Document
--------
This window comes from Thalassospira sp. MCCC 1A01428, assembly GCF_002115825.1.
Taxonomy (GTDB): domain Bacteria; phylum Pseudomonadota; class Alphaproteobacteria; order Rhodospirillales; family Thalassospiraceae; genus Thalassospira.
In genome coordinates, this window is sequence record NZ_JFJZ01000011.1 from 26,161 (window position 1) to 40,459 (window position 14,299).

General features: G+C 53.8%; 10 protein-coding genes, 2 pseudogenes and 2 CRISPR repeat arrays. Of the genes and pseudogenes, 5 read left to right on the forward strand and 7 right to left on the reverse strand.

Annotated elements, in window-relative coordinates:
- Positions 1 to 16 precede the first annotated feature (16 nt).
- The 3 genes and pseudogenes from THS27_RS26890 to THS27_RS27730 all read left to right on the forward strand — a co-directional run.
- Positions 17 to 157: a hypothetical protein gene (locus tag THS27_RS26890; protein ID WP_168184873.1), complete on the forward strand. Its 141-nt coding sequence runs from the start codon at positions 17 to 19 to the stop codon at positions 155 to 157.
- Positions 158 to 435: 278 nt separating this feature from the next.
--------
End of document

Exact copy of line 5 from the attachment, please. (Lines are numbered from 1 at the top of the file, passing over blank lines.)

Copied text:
Annotated elements, in window-relative coordinates: